Why Speed Scrabble is good for writers...
I visit the classroom
and play "literacy sort" with six and seven year-olds.
We cut words from paper
and shuffle them around
to find out how they are similar or different.
Most of the kids are okay with this sorting game,
but one of my new friends
He wants his little word scraps to stay in one place,
straight as soldiers, unsullied by battle.
As a writer enamored with my first drafts, I sympathize.
It's painful to step back from your work.
A good pair of pruning shears can help.
Or a few rounds of Speed Scrabble.
It's great for practicing revisions:
Learning to improvise,
your heart out,
and start again.
How do you step back from your work?
Are you open to change?
Do you improvise?
To fuel my Scrabble fire,
we made alphabet rock magnets,
inspired by this.
Magnets and Glue.
Let the refrigerator games begin!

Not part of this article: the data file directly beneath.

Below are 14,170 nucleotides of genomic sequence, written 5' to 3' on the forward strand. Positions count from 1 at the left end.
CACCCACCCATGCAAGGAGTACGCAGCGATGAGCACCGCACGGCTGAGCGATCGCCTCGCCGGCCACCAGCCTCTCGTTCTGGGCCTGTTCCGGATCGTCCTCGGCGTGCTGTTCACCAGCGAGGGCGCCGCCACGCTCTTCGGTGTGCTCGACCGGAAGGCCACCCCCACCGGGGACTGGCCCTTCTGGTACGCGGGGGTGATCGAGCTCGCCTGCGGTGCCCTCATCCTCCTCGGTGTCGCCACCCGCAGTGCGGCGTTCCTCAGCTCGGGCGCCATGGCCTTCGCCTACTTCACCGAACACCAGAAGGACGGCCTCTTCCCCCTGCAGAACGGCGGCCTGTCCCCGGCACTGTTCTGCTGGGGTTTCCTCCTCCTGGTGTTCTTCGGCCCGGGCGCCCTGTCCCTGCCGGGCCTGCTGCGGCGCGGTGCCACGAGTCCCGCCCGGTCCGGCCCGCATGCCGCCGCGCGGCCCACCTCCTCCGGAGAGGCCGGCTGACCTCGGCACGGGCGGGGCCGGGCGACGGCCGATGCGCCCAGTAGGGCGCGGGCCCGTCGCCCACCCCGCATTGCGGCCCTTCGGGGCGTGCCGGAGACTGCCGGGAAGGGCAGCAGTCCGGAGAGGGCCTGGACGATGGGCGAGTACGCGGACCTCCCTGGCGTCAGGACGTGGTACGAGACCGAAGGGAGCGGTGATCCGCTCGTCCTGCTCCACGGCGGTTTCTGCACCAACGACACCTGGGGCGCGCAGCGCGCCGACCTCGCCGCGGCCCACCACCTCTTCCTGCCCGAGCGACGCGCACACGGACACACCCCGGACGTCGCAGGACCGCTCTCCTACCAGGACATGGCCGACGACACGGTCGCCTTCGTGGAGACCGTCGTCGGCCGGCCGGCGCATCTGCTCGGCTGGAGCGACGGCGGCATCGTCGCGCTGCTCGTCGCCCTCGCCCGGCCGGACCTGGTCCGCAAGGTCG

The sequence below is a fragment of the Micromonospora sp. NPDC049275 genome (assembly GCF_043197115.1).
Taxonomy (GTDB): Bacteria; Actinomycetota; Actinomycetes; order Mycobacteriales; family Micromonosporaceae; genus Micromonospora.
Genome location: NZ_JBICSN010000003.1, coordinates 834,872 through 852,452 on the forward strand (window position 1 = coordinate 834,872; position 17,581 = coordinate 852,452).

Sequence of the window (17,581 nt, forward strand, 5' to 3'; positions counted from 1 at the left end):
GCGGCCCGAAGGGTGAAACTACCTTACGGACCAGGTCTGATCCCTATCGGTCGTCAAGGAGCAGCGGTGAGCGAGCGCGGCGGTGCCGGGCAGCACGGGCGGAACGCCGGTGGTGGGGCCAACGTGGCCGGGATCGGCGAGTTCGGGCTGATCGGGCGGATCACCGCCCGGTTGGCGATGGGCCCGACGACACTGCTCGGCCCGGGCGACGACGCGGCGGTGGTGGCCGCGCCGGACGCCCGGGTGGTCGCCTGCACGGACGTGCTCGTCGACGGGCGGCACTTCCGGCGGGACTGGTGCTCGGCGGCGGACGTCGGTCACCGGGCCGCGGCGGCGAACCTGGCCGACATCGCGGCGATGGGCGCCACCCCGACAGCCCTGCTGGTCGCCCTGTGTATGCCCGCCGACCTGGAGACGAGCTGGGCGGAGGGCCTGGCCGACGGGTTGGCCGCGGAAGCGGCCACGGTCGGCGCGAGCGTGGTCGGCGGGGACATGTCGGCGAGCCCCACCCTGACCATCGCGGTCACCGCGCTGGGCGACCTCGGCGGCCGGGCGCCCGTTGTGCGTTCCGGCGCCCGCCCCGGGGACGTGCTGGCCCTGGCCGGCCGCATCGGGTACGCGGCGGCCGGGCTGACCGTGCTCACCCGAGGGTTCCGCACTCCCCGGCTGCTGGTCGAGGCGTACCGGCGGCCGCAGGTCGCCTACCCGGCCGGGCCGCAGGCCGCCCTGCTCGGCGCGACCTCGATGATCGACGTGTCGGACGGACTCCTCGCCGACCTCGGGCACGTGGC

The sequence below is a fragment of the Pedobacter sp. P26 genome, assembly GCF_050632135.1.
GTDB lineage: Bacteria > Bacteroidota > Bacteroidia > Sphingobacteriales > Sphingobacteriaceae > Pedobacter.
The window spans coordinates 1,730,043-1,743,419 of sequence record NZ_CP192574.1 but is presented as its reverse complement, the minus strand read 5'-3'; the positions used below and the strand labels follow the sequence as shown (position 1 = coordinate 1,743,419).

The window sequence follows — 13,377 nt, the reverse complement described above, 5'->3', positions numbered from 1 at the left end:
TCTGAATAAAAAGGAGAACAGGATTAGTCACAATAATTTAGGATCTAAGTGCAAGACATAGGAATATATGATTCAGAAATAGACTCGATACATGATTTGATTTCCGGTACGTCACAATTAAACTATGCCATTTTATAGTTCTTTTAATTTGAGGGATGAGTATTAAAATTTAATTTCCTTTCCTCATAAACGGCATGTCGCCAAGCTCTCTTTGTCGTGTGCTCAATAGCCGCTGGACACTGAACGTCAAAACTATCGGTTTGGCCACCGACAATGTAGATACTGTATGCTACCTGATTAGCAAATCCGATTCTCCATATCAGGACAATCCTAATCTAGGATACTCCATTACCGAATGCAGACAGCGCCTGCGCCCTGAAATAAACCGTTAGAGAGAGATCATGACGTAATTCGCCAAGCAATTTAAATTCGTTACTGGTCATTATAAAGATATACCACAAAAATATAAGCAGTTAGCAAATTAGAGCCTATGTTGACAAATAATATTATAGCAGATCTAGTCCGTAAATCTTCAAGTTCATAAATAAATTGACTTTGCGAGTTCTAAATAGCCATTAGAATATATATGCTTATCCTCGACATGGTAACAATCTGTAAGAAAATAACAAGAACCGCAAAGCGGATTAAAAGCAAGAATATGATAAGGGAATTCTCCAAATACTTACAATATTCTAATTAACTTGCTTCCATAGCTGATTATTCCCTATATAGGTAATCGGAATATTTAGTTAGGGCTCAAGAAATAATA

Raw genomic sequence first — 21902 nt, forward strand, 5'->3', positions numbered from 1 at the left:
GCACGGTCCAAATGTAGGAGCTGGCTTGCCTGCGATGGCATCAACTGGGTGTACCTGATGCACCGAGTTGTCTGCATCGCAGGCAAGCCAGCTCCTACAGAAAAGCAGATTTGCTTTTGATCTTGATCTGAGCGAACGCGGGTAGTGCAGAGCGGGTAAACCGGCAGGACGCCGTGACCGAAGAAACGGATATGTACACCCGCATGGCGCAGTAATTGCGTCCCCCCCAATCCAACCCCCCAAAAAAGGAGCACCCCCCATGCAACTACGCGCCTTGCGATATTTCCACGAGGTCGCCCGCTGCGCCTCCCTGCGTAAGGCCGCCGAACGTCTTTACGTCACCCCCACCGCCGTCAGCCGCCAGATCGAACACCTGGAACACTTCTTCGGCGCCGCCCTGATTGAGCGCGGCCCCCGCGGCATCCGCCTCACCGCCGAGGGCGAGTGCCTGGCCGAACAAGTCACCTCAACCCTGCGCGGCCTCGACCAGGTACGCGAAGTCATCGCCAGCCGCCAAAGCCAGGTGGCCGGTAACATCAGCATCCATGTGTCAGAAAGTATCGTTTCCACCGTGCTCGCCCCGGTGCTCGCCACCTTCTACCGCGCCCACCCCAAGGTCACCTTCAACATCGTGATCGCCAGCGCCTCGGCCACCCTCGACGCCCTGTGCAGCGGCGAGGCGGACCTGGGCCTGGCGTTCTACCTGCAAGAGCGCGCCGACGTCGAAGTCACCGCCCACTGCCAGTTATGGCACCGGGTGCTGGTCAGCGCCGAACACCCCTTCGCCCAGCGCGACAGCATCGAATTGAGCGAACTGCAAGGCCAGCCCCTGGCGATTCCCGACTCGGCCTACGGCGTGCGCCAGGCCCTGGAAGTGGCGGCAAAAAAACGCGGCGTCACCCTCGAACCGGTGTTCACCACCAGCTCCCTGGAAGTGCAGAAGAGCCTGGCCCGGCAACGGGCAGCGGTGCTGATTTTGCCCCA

A Speed Scrabble how-to for novices:
Speed Scrabble is like "miracle-gro" for writers in revision.
The idea is that you play sans game board, creating a personal network of connecting words with your first handful of letter tiles.
Every time you draw a new letter, you scramble your previous words to make room for it.
Even if you adore that you made "quixotic," you are willing to sacrifice it to make a new bundle of connecting words. You're done when you can't figure out where to go next, or you've used up all of the tiles. It can be played alone or in competition, depending on your personality.
Don't you feel your improvising juices sloshing around already?